Swell Epoque

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The Belle Epoque was a “lovely period in human civilization,” says Lotfi Mansouri. In contrast, our own humble times are “the age of ugly.”

Twenty-first-century din will be temporarily transformed into a glittering era of pulchritude Saturday night when Los Angeles Opera debuts “The Merry Widow.” Director Mansouri created the grand production in 2001 as his farewell to the San Francisco Opera, and now unveils it for Los Angeles.

FineArtsLA spoke with Mansouri about his frothy production of the “Dom Pérignon of champagne operettas.”

FALA: How did this production originate? Is it the same production you did with San Francisco Opera?

LM: It is. I had been the general director of San Francisco Opera for 14 years, and had done over 70 productions with them. I was thinking of an appropriate way to exit in the 2001-2002 season, and decided to exit waltzing.

It was the right kind of production: Light with no sentimentality, none of the schmaltz you get with farewells, so I picked it and gave myself my favorite designers, including Michael Yeargan, who designed absolutely stunning sets. That’s how it generated. It was invited to Houston, and then LA Opera.

FALA: Why not create a new production?

LM: With the sets and costumes, it’s so expensive. “Merry Widow” is not an easy piece. It’s a classic operetta with many artists in primary and secondary roles, ballet and so much in it. It’s quite an outlay of finance in order to renew in this style and opulence. So it’s nice for San Francisco and Los Angeles to share. It’s also rather interesting for me because I started here in LA, and was actually the director of the very first Los Angeles Opera in 1959.

FALA: Does this particular opera demand a lavish treatment? It doesn’t seem like a piece that would translate well into a modern setting. Does it require a grand approach?

LM: Absolutely, and period specific. If you try to update it, you lose the whole premise. you lose the charm and style of the period. You know the film “Gigi”? It would be like trying to update “Gigi” by putting it into some kind of modern disco. It just wouldn’t work because the charm and beauty of “Gigi” is the period and the marvelous sets like Maxim’s, which is also in “Merry Widow.” There are certain pieces that are period specific, and when you take them out of it they lose their very essence.

FALA: How do you characterize this opera? What’s special about it, and what are the themes you take from it?

LM: The whole message is something all humans can relate to: There’s only one thingmansouri.jpg that makes life worth living, that’s more important than things like money, and it’s love. Who doesn’t want that? To me that’s the message.

FALA: Not to suggest that opera must incorporate heavy themes or have a contemporary relevance, but is this piece a particularly guilty pleasure?

LM: I compare opera to a very rich banquet. It has opulence, but at the other end can be rock opera. There’s such incredible variety. I wouldn’t consider “Merry Widow” a guilty pleasure. If you want the most wonderful bottle of champagne, do you consider it a guilty pleasure? You aspire to it.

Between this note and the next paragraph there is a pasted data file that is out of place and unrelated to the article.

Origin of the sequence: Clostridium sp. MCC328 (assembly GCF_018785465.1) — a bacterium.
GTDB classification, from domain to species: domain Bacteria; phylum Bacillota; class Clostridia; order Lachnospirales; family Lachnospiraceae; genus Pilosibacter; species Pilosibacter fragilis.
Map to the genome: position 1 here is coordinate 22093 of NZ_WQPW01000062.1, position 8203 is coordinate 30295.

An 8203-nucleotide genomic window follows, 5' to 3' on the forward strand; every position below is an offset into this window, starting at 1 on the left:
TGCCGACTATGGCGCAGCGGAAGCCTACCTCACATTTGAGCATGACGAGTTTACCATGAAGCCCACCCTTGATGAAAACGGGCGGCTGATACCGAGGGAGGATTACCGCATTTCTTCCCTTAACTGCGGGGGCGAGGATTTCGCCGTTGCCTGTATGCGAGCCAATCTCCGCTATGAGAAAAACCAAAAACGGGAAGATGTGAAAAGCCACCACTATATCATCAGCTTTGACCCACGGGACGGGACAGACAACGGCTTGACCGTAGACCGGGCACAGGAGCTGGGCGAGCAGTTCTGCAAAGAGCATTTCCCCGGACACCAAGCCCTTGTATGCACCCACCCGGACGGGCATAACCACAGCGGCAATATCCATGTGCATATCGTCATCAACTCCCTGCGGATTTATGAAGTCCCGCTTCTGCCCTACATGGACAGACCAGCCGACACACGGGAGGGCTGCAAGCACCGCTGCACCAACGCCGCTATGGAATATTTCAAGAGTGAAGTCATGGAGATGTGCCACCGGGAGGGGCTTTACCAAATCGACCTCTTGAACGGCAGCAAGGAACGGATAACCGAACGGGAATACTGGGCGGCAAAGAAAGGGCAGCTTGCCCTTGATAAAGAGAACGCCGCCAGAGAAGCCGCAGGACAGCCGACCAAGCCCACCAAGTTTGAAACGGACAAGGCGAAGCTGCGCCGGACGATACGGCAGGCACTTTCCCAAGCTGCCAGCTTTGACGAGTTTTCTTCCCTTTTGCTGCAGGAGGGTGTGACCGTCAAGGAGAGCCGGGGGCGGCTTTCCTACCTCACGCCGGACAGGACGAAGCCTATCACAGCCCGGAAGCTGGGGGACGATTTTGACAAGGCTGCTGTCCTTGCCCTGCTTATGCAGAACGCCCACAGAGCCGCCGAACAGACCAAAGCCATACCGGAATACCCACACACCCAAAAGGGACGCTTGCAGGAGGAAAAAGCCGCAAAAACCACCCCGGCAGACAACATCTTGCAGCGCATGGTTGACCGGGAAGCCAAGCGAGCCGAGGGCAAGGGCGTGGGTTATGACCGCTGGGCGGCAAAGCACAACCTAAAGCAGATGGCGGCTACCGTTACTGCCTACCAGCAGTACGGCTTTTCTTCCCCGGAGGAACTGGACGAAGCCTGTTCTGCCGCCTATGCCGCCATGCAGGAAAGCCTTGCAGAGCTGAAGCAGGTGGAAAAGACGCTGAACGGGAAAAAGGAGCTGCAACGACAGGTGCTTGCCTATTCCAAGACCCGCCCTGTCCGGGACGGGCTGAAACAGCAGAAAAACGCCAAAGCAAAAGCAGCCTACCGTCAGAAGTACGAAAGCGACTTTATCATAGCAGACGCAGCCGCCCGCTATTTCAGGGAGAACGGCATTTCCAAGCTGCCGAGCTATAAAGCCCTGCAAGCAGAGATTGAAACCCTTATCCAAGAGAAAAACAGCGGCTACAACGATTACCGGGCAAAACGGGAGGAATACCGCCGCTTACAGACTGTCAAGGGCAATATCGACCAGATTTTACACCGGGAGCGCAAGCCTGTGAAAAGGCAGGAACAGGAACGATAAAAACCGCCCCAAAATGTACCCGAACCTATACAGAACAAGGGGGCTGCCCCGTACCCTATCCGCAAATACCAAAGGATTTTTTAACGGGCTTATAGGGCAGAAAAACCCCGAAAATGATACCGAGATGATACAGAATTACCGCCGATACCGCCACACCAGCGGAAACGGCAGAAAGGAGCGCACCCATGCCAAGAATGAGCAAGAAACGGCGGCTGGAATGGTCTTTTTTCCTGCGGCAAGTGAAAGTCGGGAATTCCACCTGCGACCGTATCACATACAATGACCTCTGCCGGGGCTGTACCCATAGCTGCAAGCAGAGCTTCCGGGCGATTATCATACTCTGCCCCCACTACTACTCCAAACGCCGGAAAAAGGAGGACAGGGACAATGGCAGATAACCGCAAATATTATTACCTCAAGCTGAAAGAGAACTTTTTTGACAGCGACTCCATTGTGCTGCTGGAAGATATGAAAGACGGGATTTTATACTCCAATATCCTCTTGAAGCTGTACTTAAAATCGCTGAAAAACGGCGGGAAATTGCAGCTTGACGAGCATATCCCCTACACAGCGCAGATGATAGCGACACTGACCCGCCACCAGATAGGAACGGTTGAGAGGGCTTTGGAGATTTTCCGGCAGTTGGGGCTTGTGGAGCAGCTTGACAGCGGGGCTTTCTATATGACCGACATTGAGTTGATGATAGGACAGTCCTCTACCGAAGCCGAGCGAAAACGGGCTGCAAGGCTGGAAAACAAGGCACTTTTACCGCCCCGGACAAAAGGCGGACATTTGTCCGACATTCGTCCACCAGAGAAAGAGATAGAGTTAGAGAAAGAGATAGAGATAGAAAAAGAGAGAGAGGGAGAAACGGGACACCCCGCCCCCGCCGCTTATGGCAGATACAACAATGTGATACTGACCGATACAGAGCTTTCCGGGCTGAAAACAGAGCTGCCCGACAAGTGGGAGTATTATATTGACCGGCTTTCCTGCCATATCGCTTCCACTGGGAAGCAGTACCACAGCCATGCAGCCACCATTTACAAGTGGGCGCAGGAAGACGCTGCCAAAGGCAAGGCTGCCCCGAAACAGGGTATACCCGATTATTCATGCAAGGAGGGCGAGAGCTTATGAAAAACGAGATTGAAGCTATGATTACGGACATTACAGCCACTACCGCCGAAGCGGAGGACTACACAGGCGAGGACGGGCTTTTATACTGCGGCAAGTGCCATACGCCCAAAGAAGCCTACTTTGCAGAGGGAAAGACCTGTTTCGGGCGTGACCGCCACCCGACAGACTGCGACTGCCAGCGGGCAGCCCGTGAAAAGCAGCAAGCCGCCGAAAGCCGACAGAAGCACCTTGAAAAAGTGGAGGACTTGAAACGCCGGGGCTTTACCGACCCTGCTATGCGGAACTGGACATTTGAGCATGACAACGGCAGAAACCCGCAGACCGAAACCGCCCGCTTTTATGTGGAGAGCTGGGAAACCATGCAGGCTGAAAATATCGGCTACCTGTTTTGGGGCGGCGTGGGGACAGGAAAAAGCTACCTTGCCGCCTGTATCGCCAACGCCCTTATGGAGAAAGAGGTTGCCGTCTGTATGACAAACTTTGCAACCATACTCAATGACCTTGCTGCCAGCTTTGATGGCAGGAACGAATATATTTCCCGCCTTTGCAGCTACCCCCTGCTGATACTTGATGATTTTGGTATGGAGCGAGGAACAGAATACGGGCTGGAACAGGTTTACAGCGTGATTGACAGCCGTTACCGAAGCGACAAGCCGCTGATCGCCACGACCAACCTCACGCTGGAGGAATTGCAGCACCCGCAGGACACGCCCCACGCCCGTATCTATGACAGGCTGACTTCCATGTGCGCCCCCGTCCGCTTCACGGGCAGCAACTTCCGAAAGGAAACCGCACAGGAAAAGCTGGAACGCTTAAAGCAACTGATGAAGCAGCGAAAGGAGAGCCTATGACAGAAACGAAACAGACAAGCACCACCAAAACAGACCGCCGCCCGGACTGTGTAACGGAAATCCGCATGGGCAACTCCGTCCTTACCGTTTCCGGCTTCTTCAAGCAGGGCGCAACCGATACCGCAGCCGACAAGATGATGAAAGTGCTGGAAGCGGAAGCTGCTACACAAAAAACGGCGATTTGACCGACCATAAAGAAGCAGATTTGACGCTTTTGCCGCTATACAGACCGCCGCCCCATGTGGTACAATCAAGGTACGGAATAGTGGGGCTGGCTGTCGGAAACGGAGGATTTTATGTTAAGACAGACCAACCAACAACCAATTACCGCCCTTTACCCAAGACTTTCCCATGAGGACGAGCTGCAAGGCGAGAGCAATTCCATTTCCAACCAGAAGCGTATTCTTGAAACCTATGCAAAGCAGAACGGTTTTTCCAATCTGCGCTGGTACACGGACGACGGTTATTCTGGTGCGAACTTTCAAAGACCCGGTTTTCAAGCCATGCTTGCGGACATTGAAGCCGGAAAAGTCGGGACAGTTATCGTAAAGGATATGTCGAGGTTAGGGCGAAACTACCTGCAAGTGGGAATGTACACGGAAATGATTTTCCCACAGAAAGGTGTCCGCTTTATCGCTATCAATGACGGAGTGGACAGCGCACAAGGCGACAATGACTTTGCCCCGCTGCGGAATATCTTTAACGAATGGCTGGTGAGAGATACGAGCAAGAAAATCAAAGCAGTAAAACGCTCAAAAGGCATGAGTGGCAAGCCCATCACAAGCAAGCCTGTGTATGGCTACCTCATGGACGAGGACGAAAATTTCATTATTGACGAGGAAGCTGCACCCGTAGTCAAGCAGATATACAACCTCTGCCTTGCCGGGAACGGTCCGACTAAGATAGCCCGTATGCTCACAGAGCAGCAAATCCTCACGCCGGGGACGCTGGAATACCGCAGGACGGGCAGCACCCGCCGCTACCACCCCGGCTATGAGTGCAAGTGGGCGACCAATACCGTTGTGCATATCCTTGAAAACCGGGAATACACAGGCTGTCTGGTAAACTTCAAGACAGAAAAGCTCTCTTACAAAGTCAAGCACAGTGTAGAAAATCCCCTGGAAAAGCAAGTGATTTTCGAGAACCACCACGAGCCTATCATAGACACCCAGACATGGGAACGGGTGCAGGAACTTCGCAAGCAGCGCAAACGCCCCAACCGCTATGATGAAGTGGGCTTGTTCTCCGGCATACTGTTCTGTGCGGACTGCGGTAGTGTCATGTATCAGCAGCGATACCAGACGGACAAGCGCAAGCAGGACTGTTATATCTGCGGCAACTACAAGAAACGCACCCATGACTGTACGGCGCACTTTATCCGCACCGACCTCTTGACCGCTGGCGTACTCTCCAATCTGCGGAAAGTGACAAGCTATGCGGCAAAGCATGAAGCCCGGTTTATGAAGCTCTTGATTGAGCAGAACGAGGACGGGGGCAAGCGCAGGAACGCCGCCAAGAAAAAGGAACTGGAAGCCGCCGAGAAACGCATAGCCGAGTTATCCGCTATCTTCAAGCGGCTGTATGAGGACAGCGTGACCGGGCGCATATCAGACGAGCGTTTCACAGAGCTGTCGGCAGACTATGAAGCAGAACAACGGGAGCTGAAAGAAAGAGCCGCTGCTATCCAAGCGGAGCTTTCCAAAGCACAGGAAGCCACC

FALA: You’ve mentioned that this English version of “The Merry Widow” has an almost Noel Coward quality to the dialogue. Why the decision to do it in English?

LM: You want the audience to participate in all the intrigues. I’m actually the one who started supertitles. I did it first in Canada because I wanted to prove that opera stories are fantastic, they’re based on Shakespeare and fantastic librettos. For this one you have the titles when they’re singing, but for the dialogue you don’t need them. You want to involve people, have them catch the nuances, the relationships, the humor.

FALA: How does your direction seek to bring out what’s in the libretto?

LM: The best comedy is based on truth, so you don’t try to gag it up. It’s all about human emotions, intrigues, hypocrisy and politics. In my direction I try to bring everything out without underlining. My greatest joy is for the audience to not notice my work because they are so involved in the piece. If they think about the director while they’re watching it, then I’ve failed.

FALA: The Belle Époque is a fascinating period — on the brink of Modernism and World War I. What charm does this period have for you?

LM: People then aspired to style and beauty. Nowadays we live in the age of ugly.

FALA: No argument there.

LM: Look at the way teenagers dress: It’s so sad. Very attractive young people, but to me they just look terrible with their pants falling off. I admire the Belle Époque because they strove for beauty and appreciated beauty in everything. It’s a very lovely period in human civilization.

FALA: Tell me about the cast and how your direction sought to bring out their particular styles and strengths.

LM: As a stage director you always have a kind of basic concept and you go after a certain style. But of course the details change depending on who your stars are, because they have certain qualities you want to underline. Susan Graham is a magnificent singer, and she has her own natural charm. She has an American freshness and honesty, and you try to let her feel that, not force her into a characterization she’s not comfortable with.

FALA: Anything else you’d like to tell us about this production?

LM: Have a nice glass of champagne before the show.

FALA: Or several.



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